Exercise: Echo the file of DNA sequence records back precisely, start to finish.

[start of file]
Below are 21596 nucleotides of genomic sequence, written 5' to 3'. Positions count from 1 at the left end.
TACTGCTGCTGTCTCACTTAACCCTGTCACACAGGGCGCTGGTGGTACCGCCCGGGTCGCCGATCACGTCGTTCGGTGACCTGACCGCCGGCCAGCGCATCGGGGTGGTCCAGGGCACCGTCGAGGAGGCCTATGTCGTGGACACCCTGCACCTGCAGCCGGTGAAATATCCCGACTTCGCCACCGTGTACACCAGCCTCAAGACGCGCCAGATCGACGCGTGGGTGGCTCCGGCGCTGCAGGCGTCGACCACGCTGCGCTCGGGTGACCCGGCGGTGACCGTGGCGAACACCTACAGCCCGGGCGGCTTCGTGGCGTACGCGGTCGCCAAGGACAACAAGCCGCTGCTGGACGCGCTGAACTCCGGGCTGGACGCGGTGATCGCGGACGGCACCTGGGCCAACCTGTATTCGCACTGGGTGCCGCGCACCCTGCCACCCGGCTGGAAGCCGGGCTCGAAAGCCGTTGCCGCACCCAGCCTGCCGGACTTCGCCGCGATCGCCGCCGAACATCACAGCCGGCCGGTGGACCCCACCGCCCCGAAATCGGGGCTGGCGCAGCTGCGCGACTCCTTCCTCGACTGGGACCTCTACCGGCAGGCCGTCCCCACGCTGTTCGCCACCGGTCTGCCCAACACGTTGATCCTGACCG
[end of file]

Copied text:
Below are 21596 nucleotides of genomic sequence, written 5' to 3'. Positions count from 1 at the left end.
TACTGCTGCTGTCTCACTTAACCCTGTCACACAGGGCGCTGGTGGTACCGCCCGGGTCGCCGATCACGTCGTTCGGTGACCTGACCGCCGGCCAGCGCATCGGGGTGGTCCAGGGCACCGTCGAGGAGGCCTATGTCGTGGACACCCTGCACCTGCAGCCGGTGAAATATCCCGACTTCGCCACCGTGTACACCAGCCTCAAGACGCGCCAGATCGACGCGTGGGTGGCTCCGGCGCTGCAGGCGTCGACCACGCTGCGCTCGGGTGACCCGGCGGTGACCGTGGCGAACACCTACAGCCCGGGCGGCTTCGTGGCGTACGCGGTCGCCAAGGACAACAAGCCGCTGCTGGACGCGCTGAACTCCGGGCTGGACGCGGTGATCGCGGACGGCACCTGGGCCAACCTGTATTCGCACTGGGTGCCGCGCACCCTGCCACCCGGCTGGAAGCCGGGCTCGAAAGCCGTTGCCGCACCCAGCCTGCCGGACTTCGCCGCGATCGCCGCCGAACATCACAGCCGGCCGGTGGACCCCACCGCCCCGAAATCGGGGCTGGCGCAGCTGCGCGACTCCTTCCTCGACTGGGACCTCTACCGGCAGGCCGTCCCCACGCTGTTCGCCACCGGTCTGCCCAACACGTTGATCCTGACCG